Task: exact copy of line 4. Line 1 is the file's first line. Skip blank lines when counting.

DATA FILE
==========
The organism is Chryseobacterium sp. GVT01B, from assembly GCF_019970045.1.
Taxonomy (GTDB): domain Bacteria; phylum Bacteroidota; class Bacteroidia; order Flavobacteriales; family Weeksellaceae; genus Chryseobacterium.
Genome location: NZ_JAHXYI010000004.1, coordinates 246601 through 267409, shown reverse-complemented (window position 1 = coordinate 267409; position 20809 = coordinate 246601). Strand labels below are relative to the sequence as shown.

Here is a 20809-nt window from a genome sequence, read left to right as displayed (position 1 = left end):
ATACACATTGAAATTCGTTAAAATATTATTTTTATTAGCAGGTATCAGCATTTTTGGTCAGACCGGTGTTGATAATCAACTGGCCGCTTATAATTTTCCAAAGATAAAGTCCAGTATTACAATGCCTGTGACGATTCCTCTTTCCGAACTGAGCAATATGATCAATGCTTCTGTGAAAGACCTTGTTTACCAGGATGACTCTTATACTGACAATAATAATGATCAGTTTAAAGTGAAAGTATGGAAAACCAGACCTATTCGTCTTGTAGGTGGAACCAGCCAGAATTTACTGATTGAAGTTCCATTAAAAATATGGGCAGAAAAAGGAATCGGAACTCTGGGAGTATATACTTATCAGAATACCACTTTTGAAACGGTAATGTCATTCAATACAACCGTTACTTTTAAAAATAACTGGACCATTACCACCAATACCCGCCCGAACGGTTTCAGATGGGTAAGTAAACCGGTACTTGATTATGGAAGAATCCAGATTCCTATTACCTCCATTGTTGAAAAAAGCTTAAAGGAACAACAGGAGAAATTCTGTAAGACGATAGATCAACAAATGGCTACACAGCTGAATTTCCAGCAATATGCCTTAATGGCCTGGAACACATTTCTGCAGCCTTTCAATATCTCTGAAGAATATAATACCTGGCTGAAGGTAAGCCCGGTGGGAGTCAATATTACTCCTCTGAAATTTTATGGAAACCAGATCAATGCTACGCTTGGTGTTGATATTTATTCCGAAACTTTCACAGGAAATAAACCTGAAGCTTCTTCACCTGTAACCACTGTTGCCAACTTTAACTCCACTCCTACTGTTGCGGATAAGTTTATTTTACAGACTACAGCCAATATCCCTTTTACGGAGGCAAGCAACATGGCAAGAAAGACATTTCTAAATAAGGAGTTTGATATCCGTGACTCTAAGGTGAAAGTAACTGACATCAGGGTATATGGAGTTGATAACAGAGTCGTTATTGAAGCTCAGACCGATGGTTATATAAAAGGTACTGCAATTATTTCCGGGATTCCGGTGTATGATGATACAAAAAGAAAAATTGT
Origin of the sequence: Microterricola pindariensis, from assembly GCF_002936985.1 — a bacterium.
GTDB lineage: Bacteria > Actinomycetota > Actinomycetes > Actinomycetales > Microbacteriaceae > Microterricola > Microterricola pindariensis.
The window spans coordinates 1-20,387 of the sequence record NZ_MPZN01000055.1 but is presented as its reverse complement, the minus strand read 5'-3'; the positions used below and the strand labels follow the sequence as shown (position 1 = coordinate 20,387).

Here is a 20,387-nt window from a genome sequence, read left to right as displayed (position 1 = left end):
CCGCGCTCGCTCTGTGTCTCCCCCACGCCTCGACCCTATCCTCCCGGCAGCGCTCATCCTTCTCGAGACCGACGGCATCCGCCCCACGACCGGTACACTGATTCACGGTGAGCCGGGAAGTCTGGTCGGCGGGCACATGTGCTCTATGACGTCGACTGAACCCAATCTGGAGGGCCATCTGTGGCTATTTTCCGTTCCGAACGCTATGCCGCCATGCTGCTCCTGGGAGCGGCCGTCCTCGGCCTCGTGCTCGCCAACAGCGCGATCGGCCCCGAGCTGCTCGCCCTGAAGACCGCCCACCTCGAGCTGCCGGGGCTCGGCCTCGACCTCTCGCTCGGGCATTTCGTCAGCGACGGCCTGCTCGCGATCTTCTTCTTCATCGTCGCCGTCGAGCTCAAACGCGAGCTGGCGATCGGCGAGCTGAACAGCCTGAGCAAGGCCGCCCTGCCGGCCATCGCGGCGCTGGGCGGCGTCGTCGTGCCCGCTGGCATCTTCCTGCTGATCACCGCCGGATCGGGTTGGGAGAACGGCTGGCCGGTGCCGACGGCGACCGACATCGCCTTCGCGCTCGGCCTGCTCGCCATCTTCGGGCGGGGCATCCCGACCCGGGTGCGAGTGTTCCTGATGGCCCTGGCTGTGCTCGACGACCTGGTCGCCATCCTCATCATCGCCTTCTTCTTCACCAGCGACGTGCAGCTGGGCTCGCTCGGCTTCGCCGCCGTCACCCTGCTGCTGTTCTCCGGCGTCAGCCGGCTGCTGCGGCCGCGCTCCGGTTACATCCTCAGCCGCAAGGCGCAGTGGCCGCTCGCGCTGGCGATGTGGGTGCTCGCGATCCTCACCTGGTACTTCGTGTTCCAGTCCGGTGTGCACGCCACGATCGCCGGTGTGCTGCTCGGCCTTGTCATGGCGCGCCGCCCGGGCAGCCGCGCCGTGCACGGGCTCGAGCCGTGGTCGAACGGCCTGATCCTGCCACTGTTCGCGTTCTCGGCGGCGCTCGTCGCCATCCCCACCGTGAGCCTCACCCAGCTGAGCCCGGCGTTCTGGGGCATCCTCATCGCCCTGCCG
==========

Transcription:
Here is a 20809-nt window from a genome sequence, read left to right as displayed (position 1 = left end):